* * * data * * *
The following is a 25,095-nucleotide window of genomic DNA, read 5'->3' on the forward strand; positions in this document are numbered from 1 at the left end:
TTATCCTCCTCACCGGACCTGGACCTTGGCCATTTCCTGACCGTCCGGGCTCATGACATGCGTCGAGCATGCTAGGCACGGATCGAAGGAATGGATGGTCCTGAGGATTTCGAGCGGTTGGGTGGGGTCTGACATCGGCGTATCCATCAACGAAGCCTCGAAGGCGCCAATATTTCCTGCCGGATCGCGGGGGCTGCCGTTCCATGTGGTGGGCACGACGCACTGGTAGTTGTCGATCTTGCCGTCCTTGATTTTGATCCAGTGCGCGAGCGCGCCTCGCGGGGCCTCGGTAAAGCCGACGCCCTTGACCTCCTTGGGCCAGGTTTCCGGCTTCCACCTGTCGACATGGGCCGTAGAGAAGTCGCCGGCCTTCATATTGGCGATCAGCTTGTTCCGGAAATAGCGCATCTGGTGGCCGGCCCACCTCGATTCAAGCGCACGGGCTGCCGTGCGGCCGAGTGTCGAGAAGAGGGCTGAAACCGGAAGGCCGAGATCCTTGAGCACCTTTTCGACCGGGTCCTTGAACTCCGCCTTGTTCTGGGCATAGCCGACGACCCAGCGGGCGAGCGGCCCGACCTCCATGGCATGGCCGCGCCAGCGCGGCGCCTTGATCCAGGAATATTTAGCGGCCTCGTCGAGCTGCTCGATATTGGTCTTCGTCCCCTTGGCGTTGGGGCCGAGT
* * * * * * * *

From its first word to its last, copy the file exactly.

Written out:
The following is a 25,095-nucleotide window of genomic DNA, read 5'->3' on the forward strand; positions in this document are numbered from 1 at the left end:
TTATCCTCCTCACCGGACCTGGACCTTGGCCATTTCCTGACCGTCCGGGCTCATGACATGCGTCGAGCATGCTAGGCACGGATCGAAGGAATGGATGGTCCTGAGGATTTCGAGCGGTTGGGTGGGGTCTGACATCGGCGTATCCATCAACGAAGCCTCGAAGGCGCCAATATTTCCTGCCGGATCGCGGGGGCTGCCGTTCCATGTGGTGGGCACGACGCACTGGTAGTTGTCGATCTTGCCGTCCTTGATTTTGATCCAGTGCGCGAGCGCGCCTCGCGGGGCCTCGGTAAAGCCGACGCCCTTGACCTCCTTGGGCCAGGTTTCCGGCTTCCACCTGTCGACATGGGCCGTAGAGAAGTCGCCGGCCTTCATATTGGCGATCAGCTTGTTCCGGAAATAGCGCATCTGGTGGCCGGCCCACCTCGATTCAAGCGCACGGGCTGCCGTGCGGCCGAGTGTCGAGAAGAGGGCTGAAACCGGAAGGCCGAGATCCTTGAGCACCTTTTCGACCGGGTCCTTGAACTCCGCCTTGTTCTGGGCATAGCCGACGACCCAGCGGGCGAGCGGCCCGACCTCCATGGCATGGCCGCGCCAGCGCGGCGCCTTGATCCAGGAATATTTAGCGGCCTCGTCGAGCTGCTCGATATTGGTCTTCGTCCCCTTGGCGTTGGGGCCGAGT